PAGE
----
Apple Changes 2FA Autofill Behavior When Receiving SMS Codes
If you have two-factor authentication enabled on your Apple account you’re probably familiar with the codes you receive via SMS message.
Those codes allow you to log into your Apple ID and if you’re on an iPhone, iPad, or Mac, that code will automatically be entered for you or pop up in the QuickType bar. Now, Apple has changed the SMS messages themselves to ensure that autofill only works on real websites.
The move prevents people from phishing you by creating websites that look like Apple’s and it does that by adding an identifier to the message itself. Here’s how Macworld breaks it down.
The format generally looks like this:
A standard human-readable message, including the code, followed by a new line.
The scoped domain as @domain.tld.
The code repeated again as #123456.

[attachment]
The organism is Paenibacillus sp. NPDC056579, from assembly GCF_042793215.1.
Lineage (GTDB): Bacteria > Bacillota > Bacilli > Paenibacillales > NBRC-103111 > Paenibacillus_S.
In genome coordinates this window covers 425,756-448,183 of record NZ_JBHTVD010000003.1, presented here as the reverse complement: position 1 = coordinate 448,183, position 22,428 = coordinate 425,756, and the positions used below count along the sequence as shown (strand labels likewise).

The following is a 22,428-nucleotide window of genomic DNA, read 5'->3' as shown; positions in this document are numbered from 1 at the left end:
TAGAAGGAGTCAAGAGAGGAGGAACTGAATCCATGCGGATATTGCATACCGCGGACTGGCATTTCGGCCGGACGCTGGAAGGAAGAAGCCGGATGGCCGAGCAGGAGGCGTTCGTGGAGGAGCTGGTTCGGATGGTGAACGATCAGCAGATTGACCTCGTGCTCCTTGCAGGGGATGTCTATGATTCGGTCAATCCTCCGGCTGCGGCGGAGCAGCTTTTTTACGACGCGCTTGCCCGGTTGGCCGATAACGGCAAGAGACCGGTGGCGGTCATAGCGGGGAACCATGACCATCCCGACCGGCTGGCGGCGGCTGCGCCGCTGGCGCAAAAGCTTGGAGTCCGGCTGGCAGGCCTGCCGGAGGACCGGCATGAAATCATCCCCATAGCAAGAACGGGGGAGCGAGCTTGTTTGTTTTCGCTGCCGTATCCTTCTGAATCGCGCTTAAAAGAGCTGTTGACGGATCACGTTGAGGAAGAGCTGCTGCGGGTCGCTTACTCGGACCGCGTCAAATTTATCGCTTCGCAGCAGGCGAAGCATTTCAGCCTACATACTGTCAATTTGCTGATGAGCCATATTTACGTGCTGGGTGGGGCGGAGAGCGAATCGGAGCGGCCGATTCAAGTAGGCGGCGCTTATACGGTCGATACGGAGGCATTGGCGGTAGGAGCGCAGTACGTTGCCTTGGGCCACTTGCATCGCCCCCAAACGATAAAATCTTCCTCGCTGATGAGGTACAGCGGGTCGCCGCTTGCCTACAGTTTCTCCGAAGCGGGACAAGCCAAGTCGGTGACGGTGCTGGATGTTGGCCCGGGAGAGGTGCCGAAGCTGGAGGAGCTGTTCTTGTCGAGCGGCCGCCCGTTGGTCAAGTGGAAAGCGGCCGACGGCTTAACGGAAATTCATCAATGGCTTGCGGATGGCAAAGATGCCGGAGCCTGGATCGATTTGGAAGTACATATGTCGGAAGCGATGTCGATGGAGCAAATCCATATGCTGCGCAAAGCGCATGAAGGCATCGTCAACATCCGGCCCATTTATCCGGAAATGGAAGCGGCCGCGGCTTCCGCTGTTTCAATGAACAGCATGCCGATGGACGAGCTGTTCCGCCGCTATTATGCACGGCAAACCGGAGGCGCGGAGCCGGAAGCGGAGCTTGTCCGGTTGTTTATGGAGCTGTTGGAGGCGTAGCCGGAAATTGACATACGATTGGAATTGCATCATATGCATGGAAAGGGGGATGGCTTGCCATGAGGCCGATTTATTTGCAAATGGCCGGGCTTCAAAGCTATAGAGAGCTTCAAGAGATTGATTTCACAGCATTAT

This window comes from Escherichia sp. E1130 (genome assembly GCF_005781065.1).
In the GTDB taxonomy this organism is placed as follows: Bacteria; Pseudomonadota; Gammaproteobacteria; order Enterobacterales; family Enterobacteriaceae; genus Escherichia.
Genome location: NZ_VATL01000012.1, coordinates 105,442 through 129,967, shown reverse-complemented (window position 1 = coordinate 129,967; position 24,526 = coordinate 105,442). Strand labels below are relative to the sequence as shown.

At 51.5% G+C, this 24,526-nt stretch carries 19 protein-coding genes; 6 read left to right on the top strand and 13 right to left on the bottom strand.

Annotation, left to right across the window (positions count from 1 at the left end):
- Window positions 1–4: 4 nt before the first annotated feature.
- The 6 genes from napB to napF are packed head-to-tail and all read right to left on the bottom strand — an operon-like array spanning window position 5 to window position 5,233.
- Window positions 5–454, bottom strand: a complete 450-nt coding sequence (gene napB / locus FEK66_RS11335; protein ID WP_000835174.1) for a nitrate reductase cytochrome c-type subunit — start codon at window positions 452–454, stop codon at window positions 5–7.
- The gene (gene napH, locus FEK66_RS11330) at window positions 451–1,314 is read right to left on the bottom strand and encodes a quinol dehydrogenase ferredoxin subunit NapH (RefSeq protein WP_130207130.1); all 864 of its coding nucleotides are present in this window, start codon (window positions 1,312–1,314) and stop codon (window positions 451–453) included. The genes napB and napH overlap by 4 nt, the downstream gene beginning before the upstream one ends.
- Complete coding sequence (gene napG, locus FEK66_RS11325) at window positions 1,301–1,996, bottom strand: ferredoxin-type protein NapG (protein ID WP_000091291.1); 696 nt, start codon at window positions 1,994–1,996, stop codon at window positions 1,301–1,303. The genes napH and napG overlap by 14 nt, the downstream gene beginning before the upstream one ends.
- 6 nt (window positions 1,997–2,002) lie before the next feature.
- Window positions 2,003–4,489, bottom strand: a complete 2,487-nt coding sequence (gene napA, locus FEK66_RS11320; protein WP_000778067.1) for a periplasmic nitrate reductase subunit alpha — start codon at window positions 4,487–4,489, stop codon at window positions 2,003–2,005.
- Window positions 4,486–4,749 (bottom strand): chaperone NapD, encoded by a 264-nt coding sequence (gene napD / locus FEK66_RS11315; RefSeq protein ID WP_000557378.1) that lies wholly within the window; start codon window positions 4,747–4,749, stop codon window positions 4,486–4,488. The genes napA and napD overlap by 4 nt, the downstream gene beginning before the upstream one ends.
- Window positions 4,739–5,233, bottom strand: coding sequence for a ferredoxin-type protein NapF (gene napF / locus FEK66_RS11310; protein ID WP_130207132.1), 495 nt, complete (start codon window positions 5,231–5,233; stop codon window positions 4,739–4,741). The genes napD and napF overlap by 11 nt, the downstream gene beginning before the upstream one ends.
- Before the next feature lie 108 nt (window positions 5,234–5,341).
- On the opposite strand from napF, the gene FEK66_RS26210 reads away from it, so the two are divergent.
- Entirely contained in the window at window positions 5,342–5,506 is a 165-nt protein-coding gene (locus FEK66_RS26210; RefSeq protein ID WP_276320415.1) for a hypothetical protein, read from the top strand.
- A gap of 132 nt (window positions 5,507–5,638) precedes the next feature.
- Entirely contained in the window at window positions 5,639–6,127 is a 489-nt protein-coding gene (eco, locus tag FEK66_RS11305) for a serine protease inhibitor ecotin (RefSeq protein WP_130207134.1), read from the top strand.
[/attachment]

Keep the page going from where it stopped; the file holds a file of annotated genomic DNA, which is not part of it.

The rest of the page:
If the site uses an embedded HTML element, called an iframe, the source of the iframe is listed after %, such as %ecommerce.example. (The original spec specifies @; Apple appears to be using % for its texts.)
That means that any website address that isn’t in the SMS body will not work with autofill. In this instance, it’s Apple’s website, but others could also take advantage of the same change for their own websites and services.
While none of this is foolproof and people could still enter the code manually and be duped that way, it’s still a start. Ideally nobody would use SMS-based two-factor authentication in the first place of course, but at least this is better than the way things were done before.